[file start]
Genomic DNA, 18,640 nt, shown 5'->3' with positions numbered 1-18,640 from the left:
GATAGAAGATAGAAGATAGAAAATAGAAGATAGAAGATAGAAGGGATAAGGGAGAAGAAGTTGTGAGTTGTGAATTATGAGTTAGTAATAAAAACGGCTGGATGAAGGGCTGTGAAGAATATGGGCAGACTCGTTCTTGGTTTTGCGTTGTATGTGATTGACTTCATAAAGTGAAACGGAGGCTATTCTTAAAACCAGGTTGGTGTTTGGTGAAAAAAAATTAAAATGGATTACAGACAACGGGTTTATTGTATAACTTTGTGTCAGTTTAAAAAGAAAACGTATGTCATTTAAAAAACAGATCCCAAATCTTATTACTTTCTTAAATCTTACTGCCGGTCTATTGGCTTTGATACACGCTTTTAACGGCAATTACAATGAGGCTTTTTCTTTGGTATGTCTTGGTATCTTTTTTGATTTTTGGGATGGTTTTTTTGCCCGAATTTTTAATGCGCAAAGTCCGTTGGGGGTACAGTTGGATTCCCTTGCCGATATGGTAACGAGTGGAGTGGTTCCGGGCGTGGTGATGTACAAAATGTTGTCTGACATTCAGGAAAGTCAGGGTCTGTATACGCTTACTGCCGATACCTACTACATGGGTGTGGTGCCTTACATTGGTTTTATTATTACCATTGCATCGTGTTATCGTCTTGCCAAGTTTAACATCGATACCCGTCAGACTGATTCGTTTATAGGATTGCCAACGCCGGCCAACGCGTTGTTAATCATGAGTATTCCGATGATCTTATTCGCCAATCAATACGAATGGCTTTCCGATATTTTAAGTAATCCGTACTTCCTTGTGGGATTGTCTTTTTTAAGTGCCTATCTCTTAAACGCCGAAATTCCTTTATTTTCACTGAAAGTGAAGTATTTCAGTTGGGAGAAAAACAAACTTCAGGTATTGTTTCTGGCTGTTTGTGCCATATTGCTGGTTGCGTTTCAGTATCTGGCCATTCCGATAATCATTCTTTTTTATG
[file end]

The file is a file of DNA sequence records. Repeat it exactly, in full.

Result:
Genomic DNA, 18,640 nt, shown 5'->3' with positions numbered 1-18,640 from the left:
GATAGAAGATAGAAGATAGAAAATAGAAGATAGAAGATAGAAGGGATAAGGGAGAAGAAGTTGTGAGTTGTGAATTATGAGTTAGTAATAAAAACGGCTGGATGAAGGGCTGTGAAGAATATGGGCAGACTCGTTCTTGGTTTTGCGTTGTATGTGATTGACTTCATAAAGTGAAACGGAGGCTATTCTTAAAACCAGGTTGGTGTTTGGTGAAAAAAAATTAAAATGGATTACAGACAACGGGTTTATTGTATAACTTTGTGTCAGTTTAAAAAGAAAACGTATGTCATTTAAAAAACAGATCCCAAATCTTATTACTTTCTTAAATCTTACTGCCGGTCTATTGGCTTTGATACACGCTTTTAACGGCAATTACAATGAGGCTTTTTCTTTGGTATGTCTTGGTATCTTTTTTGATTTTTGGGATGGTTTTTTTGCCCGAATTTTTAATGCGCAAAGTCCGTTGGGGGTACAGTTGGATTCCCTTGCCGATATGGTAACGAGTGGAGTGGTTCCGGGCGTGGTGATGTACAAAATGTTGTCTGACATTCAGGAAAGTCAGGGTCTGTATACGCTTACTGCCGATACCTACTACATGGGTGTGGTGCCTTACATTGGTTTTATTATTACCATTGCATCGTGTTATCGTCTTGCCAAGTTTAACATCGATACCCGTCAGACTGATTCGTTTATAGGATTGCCAACGCCGGCCAACGCGTTGTTAATCATGAGTATTCCGATGATCTTATTCGCCAATCAATACGAATGGCTTTCCGATATTTTAAGTAATCCGTACTTCCTTGTGGGATTGTCTTTTTTAAGTGCCTATCTCTTAAACGCCGAAATTCCTTTATTTTCACTGAAAGTGAAGTATTTCAGTTGGGAGAAAAACAAACTTCAGGTATTGTTTCTGGCTGTTTGTGCCATATTGCTGGTTGCGTTTCAGTATCTGGCCATTCCGATAATCATTCTTTTTTATG